I am a big BIG fan of Bethesda's Elder Scrolls and I consider Morrowind one of the best games ever made (my top 2 are Morrowind and Doom in no particular order). I have put in only a few hours into Starfield (so far), and I have to say I like it less and less. Primarily my complaints lie with all the loading scenes that break the illusion of an immersive, seamless galaxy to explore. It feels like Skyrim with even more disconnected regions.

In Morrowind you could walk from the wilderness into a city with no observable loading, the only loading screens were upon fast-travel (which was not necessary) or going indoors. As you leveled up, you could learn levitate spells that let you fly over seemingly insurmountable mountain ranges or water breathing spells that let you explore underwater. You could learn water walking and even walk across the ocean from the mainland to the new island included in the Bloodmoon expansion, if you were patient enough and didn't want to fast-travel via ship.

Oblivion did away with some of the crazier things (like Levitation and Water Walking), and added loading screens as you move into cities and this trend sadly continued into Skyrim. And yet, I still loved those games and devoured them, spending hours. Something about the ability to look at the horizon and say "I'm going to walk to there" was very captivating.

In Starfield, you get loading screen after loading screen, moving from location to location, outdoor to indoor, in and out of spaceships, launching from the surface, grav-jumping, etc. I know this criticism is not incredibly insightful or novel; many folks have already complained loudly about this online and contrasted it against the illusion of seamlessness in No Man's Sky. I know I'm just adding to the din, but I can't help myself, my disappointment is as vast as the regions in Starfield are not.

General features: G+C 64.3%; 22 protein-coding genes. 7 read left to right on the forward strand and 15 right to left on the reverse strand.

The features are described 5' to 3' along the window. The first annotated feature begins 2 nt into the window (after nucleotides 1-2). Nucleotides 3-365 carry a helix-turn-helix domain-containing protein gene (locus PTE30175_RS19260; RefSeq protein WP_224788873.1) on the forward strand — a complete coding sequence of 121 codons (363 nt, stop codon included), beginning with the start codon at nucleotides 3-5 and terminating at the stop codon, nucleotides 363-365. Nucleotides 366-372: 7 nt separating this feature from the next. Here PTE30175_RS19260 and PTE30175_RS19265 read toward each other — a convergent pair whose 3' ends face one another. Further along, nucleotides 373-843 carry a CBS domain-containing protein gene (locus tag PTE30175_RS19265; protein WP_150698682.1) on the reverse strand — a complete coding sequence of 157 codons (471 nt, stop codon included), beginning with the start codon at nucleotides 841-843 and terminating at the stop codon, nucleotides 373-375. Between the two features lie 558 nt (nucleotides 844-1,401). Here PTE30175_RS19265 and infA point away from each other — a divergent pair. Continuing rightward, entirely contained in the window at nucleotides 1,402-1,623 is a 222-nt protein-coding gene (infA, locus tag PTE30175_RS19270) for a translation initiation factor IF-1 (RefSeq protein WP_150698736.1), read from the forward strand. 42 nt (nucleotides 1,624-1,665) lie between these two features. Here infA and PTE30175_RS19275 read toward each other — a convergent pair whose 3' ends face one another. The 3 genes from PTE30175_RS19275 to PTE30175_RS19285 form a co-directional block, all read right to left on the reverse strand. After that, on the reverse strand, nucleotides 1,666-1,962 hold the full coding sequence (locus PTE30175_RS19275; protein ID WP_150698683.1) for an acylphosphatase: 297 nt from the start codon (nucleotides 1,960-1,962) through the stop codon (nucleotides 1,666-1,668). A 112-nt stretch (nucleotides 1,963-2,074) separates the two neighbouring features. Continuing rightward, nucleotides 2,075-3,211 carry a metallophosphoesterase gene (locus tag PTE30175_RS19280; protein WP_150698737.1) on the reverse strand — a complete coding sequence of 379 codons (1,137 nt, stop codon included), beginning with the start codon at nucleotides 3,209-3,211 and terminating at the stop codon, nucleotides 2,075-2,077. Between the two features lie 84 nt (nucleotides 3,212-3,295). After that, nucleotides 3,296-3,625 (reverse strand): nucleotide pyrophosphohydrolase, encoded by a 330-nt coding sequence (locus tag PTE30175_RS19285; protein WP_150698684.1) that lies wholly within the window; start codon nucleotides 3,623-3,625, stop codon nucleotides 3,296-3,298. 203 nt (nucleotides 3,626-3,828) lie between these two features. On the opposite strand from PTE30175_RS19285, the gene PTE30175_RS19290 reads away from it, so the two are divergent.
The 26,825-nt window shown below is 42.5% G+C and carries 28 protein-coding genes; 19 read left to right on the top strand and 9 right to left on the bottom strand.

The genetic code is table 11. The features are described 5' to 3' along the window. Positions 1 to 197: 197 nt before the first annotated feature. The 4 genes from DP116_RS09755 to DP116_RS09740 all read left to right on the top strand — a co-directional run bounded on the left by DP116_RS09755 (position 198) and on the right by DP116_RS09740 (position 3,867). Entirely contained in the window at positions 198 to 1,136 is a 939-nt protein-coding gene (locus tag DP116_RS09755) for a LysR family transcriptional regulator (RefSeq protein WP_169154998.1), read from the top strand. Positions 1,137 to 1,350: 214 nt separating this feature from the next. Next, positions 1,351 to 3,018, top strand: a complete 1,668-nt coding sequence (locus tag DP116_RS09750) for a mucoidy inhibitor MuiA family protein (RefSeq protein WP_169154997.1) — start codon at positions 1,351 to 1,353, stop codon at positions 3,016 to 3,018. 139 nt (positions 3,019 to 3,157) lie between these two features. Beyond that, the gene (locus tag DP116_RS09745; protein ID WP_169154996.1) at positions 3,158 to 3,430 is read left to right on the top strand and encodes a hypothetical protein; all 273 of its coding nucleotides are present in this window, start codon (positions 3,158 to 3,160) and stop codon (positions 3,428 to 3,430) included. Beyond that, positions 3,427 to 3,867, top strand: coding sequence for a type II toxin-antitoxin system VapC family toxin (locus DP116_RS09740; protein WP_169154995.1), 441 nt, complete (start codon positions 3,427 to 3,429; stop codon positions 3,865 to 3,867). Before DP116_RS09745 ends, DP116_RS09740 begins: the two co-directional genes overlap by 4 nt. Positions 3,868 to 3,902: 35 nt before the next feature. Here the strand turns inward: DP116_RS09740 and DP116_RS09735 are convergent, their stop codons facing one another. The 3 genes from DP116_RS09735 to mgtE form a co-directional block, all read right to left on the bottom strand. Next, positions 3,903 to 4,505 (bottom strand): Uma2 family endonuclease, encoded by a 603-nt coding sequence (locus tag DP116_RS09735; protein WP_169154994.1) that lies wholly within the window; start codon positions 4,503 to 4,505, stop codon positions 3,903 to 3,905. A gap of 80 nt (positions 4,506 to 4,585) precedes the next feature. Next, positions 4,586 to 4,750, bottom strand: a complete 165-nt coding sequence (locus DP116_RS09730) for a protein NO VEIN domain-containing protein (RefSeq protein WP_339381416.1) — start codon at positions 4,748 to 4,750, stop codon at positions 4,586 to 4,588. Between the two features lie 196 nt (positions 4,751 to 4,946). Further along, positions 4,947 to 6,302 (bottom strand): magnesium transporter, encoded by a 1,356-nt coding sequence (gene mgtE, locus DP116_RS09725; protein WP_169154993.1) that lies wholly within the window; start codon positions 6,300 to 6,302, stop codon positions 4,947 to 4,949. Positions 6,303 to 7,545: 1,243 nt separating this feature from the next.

There are no enormous planets floating in endless space. You're just an ant hopping from leaf to pretty leaf trying to cross a river. I expected so much more.

I will give it a few more hours, but sadly it's been a dud for me so far. Anybody have a recommendation for a modern open world game that knows how to maintain the illusion?

§1376 · January 18, 2024 · Entertainment, Games, Microsoft · · [Print]

1 Comment to “The Bethesda Slide”

  1. John Bilicki says:

    I think this is the 90s / 21st century problem.

    People were willing to do amazing things in the 90s but the technology wasn’t there. I love space battles so the best battles and secondary characters of any was DS9 but the main characters, Bajorans, religion, etc, was crap I didn’t care about. It felt like they resented adding huge space battles, “lets get back to the boring religion and petty scabbles” mentality, though they were there. Now SCIFI shows that do have space battles the ships are dumber, more generic and they screw with the cameras.

    Then, in the 2000s, came the consoles. That is why a lot of games such as Oblivion sucked compared to what they could have been. Latest example? The Xbox 4 lesser edition with less memory and the demand that if you don’t make everything work on the crap-box that you can’t publish your games on the regular Xbox 4.

    These are just some examples of why I believe it’s important that we do things ourselves because the people running things are clueless at best.

    Quality requires time and most people have no patience. Star Citizen is doing exactly what a group of people who want a seamless space simulation should do albeit without any comprehension of managing finances. They need to make Star Citizen a “demo” and sell the rights to use their engine to other development teams. I just want something I can jump in to for 15 minutes on occasion and pick up where I last left off be it levitating over otherwise impassable areas or taking down the equivalent of a super star destroyer like in X-Wing versus Tie Fighter.

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